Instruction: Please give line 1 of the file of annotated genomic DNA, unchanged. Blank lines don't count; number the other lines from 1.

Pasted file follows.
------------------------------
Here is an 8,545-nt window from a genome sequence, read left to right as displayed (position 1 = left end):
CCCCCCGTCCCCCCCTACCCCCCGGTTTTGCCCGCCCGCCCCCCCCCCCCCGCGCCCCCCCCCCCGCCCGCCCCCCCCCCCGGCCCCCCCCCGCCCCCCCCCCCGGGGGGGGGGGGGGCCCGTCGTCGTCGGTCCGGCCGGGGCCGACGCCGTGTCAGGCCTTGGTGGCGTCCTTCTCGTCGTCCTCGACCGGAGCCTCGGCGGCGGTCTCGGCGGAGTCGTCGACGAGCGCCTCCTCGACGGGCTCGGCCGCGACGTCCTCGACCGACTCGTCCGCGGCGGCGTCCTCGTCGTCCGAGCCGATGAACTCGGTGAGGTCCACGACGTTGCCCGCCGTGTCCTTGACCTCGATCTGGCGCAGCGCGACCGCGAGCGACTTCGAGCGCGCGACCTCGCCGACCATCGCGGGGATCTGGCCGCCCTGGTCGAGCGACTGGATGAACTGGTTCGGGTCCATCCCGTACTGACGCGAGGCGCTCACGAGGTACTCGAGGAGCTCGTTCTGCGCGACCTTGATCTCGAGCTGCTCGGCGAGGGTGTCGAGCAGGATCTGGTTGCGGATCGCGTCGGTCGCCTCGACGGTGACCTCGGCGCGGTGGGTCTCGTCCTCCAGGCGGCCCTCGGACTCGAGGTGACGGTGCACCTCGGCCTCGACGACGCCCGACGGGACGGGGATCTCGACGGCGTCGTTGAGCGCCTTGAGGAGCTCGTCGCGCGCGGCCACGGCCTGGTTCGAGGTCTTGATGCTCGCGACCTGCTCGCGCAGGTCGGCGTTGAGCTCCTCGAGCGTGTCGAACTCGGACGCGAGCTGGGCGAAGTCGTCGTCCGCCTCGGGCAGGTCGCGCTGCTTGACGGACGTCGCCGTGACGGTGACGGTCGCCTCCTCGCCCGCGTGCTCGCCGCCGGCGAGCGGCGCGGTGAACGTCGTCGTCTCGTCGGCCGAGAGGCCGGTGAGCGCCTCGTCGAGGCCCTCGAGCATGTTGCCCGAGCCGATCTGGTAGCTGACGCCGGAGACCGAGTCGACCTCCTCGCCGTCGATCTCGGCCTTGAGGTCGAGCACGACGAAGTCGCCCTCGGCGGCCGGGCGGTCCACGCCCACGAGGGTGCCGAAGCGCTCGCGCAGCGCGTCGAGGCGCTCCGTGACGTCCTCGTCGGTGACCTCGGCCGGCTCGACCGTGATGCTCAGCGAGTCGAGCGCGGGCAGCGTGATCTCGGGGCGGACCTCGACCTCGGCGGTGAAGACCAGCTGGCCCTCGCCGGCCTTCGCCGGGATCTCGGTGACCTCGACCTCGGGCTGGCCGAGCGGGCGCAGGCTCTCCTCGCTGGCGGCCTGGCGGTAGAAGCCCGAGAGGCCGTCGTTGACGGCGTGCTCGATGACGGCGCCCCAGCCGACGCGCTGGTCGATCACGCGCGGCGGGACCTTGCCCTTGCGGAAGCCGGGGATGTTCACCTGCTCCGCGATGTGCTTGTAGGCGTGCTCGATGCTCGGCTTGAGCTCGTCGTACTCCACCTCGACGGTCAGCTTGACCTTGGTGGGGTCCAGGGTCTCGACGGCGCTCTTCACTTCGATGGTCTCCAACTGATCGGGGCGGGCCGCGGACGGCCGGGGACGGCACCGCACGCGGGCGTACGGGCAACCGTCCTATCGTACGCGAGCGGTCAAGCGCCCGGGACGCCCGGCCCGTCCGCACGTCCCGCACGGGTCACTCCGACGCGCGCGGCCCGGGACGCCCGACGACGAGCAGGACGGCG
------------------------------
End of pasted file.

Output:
Here is an 8,545-nt window from a genome sequence, read left to right as displayed (position 1 = left end):